While this appears to be a technical matter, the regulator stated that licensees should have written control over the licensed service. In addition, the political authorities could not control license holders. CGTN violates these two points because editorial oversight rests with the CCTV, which is ultimately controlled by the Chinese Communist Party. Ofcom stated that Star China Media is also the “UK CGTN Service Provider and not the Service Provider”.
The statement went on to say, “In addition, Ofcom was unable to apply to transfer the license to a company called China Global Television Network Corporation (CGTNC). This is because important information was missing from the application and we believe CGTNC will be prevented from obtaining a license as it is controlled. By an entity ultimately controlled by the Chinese Communist Party
Previously, CGTN was found to be violating Ofcom’s Broadcasting Code because coverage of Hong Kong’s protests was not adequately and impartially handled. This constitutes a “grave breach” of UK justice and data protection provisions. Ofcom has now to initiate a separate sanctions process against CGTN.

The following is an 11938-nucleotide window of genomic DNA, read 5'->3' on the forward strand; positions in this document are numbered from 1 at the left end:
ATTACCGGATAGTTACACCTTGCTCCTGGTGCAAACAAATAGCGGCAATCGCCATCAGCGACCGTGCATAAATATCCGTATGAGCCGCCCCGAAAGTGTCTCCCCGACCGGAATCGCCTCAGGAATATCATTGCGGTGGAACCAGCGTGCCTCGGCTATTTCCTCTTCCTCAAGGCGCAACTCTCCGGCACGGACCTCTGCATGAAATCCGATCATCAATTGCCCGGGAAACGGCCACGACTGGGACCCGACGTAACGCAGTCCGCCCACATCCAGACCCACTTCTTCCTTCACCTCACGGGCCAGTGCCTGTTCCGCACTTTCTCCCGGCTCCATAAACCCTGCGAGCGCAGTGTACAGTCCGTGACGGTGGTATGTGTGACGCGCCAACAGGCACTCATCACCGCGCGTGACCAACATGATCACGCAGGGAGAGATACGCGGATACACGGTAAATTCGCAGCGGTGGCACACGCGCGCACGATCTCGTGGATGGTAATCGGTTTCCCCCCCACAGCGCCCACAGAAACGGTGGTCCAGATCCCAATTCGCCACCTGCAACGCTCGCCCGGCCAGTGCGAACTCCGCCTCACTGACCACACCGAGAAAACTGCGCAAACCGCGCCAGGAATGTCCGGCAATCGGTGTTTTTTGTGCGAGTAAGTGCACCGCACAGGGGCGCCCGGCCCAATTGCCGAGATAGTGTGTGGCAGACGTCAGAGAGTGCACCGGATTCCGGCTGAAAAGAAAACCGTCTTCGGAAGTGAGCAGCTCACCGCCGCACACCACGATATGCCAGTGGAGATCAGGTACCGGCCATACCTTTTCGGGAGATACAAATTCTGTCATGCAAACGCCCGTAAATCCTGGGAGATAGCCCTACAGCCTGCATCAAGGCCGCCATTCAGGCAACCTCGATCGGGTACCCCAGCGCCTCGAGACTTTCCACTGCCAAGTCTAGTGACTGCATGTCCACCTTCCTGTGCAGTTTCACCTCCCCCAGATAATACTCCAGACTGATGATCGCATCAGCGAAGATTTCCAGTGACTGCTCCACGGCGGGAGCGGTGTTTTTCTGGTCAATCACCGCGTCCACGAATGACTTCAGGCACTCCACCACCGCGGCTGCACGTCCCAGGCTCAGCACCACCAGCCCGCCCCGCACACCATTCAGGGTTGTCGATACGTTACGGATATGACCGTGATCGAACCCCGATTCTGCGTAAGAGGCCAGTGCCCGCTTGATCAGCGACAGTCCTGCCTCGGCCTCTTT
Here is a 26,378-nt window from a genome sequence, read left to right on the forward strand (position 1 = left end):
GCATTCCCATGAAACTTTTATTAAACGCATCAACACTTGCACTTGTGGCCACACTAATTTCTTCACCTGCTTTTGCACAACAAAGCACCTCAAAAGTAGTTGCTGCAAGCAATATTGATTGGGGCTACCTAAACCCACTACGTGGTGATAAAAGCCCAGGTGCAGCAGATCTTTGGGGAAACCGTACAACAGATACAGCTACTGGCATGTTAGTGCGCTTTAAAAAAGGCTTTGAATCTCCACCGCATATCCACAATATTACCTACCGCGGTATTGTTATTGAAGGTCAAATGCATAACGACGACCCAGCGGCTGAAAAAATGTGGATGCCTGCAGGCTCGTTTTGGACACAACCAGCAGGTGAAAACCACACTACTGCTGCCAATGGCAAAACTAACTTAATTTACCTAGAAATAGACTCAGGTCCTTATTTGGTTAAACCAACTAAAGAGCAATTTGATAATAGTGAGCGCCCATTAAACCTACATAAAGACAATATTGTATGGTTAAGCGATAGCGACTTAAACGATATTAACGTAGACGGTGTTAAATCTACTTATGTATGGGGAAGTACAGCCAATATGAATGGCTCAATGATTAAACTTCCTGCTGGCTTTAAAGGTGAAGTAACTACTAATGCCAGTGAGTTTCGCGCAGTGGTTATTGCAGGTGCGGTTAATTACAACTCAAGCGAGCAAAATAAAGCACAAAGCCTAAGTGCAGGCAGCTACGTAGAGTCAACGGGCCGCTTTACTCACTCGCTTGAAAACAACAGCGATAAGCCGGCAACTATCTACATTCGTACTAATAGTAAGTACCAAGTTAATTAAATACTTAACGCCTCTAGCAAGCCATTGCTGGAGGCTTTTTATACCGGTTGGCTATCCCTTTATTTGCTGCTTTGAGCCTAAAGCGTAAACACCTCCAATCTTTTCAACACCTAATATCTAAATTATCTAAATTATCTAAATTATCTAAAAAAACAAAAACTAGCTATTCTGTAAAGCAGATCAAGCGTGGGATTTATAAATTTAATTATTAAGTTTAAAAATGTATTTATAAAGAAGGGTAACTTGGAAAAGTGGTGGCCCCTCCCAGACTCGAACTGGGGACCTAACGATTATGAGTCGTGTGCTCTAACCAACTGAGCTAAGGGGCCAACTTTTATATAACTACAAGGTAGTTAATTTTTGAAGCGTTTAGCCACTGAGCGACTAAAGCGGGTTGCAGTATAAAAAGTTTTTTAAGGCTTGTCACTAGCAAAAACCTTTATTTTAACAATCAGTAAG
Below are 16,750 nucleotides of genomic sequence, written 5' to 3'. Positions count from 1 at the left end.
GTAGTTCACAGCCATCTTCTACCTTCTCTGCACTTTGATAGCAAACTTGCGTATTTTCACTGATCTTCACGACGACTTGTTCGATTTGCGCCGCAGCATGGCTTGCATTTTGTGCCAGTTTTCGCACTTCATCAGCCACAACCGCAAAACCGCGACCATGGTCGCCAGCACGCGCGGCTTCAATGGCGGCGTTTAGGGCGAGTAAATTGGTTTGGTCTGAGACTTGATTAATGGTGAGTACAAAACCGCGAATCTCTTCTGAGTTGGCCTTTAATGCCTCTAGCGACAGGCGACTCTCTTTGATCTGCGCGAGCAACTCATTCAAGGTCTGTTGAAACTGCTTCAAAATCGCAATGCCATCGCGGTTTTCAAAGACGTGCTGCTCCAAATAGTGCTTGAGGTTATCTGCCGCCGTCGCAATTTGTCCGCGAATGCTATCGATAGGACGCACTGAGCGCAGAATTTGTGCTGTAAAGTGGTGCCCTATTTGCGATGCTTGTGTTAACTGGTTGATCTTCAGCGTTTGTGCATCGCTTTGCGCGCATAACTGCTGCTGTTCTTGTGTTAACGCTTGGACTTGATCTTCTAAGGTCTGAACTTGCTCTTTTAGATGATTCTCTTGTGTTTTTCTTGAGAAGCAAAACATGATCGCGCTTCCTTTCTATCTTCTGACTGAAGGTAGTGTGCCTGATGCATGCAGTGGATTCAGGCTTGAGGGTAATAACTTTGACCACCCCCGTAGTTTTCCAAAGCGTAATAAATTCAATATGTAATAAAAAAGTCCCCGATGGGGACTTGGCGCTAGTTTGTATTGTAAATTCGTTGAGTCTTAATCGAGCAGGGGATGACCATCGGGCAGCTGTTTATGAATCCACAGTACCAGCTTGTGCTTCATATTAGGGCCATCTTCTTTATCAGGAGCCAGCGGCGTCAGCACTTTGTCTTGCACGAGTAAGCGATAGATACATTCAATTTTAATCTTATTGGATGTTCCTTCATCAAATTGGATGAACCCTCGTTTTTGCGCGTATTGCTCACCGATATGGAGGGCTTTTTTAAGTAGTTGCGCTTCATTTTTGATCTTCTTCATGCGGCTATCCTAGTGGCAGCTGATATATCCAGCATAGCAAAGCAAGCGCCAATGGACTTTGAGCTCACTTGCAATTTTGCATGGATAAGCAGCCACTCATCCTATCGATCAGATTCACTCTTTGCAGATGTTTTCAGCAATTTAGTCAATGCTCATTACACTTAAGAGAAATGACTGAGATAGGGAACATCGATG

Ofcom’s decision is directed against the broadcasts by the state-owned China Broadcasting Corporation in Great Britain. However, it does not prevent Chinese journalists from continuing to report from the country. For the most part, foreign TV channels are not permitted to operate in mainland China. However, a few dozen, including the BBC, have restricted broadcast rights and can be shown in high-end apartment complexes and hotels. There is no comment yet from CGTN or CCTV, but the move in the UK is likely to face retaliation and is sure to fuel tensions between the two countries.
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